03/07/2013 // New York, NY, USA // New York Injury Accident Lawyer // Jonathan C. Reiter // (press release)
Queens – An 18 year old driver of a Toyota minivan, collided with a car in Queens, then fled the scene of the crash, only to crash a second time moments later into a nearby day care center which was located directly across the street from where his first victims lived. The day care center was unoccupied at the time of the second crash. This incident occurred in Forest Hills, Queens, on March 3, 2013. The driver of the minivan, identified as Steven Rodriguez, struck a vehicle in which Sal Giordano of Glendale was traveling with his 13-year old nephew at the intersection of Woodhaven Blvd. and Union Turnpike. The minivan immediately ran from the scene of the first accident, and crashed into a building several blocks away on 82nd Street. Mr. Rodriguez was apprehended. Mr. Giordano complained of knee pain at the scene of the collision and his nephew complained of head trauma and trauma to his eye. Both were transported to a local hospital for treatment. Mr. Rodriguez was overheard after the second crash stating that his brakes jammed after that crash. The New York City Police Department is investigating both crashes.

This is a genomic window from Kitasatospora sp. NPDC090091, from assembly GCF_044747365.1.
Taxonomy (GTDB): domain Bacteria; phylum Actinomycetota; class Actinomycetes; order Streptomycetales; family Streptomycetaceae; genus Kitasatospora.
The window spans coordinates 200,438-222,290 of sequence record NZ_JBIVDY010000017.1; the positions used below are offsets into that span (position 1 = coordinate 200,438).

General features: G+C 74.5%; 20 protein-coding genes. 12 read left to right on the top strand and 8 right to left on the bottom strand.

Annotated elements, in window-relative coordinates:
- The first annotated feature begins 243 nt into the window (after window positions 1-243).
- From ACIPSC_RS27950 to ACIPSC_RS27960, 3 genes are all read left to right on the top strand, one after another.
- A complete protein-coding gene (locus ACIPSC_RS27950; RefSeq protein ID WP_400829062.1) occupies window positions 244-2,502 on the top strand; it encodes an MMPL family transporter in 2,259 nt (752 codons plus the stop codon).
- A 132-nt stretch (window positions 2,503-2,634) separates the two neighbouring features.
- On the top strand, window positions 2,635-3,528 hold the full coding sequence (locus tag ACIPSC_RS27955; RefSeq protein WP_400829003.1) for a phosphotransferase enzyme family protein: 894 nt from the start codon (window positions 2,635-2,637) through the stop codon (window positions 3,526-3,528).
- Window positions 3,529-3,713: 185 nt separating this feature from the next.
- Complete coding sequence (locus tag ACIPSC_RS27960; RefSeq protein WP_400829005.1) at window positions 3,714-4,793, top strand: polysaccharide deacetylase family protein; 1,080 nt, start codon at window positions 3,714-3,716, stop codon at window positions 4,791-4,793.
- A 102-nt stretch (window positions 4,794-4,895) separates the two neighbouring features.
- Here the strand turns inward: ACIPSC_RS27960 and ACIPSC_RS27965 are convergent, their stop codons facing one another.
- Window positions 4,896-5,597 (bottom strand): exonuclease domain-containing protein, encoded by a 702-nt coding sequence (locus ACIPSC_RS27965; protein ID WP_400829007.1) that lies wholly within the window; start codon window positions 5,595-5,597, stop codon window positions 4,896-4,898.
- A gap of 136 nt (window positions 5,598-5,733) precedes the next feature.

According to New York car accident attorney, Jonathan C. Reiter, who has handled many hit and run accident cases in NY and surrounding areas, the fact that the minivan ran from the site of the first accident is in clear violation of New York State’s hit-and-run statutes, which make it a felony to leave the scene of a serious accident. Mr. Reiter stated: “This intersection of Woodhaven Blvd. and Union Turnpike in Queens is one of the busiest intersections in New York City, requiring a driver to exercise caution in the operation of his vehicle due to high traffic volume. This area is known as highly dangerous. The inference that is permitted by a driver leaving the scene is clear awareness of guilt in causing the accident.” Mr. Reiter went on to state: “That this young teenager ran from the scene, only to have a crash seconds later into a building housing a day care center could have led to untold serious consequences to many occupants of the center. It was a stroke of pure luck that the center was unoccupied at the time of the second crash.” Mr. Reiter then explained liability as follows: “Mr. Rodriguez, as the driver of the minivan is clearly liable for this accident. His alleged statement that his brakes ‘jammed’ following the second crash are completely irrelevant to his causing the first accident. Fortunately, no one was injured in the second crash.”
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